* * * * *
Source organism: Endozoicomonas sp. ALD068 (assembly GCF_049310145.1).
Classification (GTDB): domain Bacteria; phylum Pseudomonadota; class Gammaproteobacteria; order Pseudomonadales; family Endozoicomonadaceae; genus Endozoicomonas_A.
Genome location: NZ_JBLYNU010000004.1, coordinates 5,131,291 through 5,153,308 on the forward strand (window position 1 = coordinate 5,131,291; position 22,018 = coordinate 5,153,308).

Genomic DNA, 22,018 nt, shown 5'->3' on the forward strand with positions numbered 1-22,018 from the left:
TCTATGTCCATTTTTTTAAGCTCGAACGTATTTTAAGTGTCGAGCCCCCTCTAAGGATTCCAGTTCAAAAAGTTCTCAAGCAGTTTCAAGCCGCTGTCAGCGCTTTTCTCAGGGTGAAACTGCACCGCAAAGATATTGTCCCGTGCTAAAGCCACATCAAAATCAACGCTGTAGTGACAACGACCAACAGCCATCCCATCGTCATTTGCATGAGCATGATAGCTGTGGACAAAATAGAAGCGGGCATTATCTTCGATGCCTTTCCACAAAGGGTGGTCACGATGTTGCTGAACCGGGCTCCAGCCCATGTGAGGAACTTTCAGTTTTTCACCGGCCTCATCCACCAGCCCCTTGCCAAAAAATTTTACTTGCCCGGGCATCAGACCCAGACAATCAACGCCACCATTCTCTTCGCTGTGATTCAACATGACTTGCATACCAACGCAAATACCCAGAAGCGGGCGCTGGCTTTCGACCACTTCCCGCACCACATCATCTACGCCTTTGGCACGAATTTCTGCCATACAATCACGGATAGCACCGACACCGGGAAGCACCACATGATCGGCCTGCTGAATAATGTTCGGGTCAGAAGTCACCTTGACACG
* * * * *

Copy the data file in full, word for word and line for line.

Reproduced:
Source organism: Endozoicomonas sp. ALD068 (assembly GCF_049310145.1).
Classification (GTDB): domain Bacteria; phylum Pseudomonadota; class Gammaproteobacteria; order Pseudomonadales; family Endozoicomonadaceae; genus Endozoicomonas_A.
Genome location: NZ_JBLYNU010000004.1, coordinates 5,131,291 through 5,153,308 on the forward strand (window position 1 = coordinate 5,131,291; position 22,018 = coordinate 5,153,308).

Genomic DNA, 22,018 nt, shown 5'->3' on the forward strand with positions numbered 1-22,018 from the left:
TCTATGTCCATTTTTTTAAGCTCGAACGTATTTTAAGTGTCGAGCCCCCTCTAAGGATTCCAGTTCAAAAAGTTCTCAAGCAGTTTCAAGCCGCTGTCAGCGCTTTTCTCAGGGTGAAACTGCACCGCAAAGATATTGTCCCGTGCTAAAGCCACATCAAAATCAACGCTGTAGTGACAACGACCAACAGCCATCCCATCGTCATTTGCATGAGCATGATAGCTGTGGACAAAATAGAAGCGGGCATTATCTTCGATGCCTTTCCACAAAGGGTGGTCACGATGTTGCTGAACCGGGCTCCAGCCCATGTGAGGAACTTTCAGTTTTTCACCGGCCTCATCCACCAGCCCCTTGCCAAAAAATTTTACTTGCCCGGGCATCAGACCCAGACAATCAACGCCACCATTCTCTTCGCTGTGATTCAACATGACTTGCATACCAACGCAAATACCCAGAAGCGGGCGCTGGCTTTCGACCACTTCCCGCACCACATCATCTACGCCTTTGGCACGAATTTCTGCCATACAATCACGGATAGCACCGACACCGGGAAGCACCACATGATCGGCCTGCTGAATAATGTTCGGGTCAGAAGTCACCTTGACACG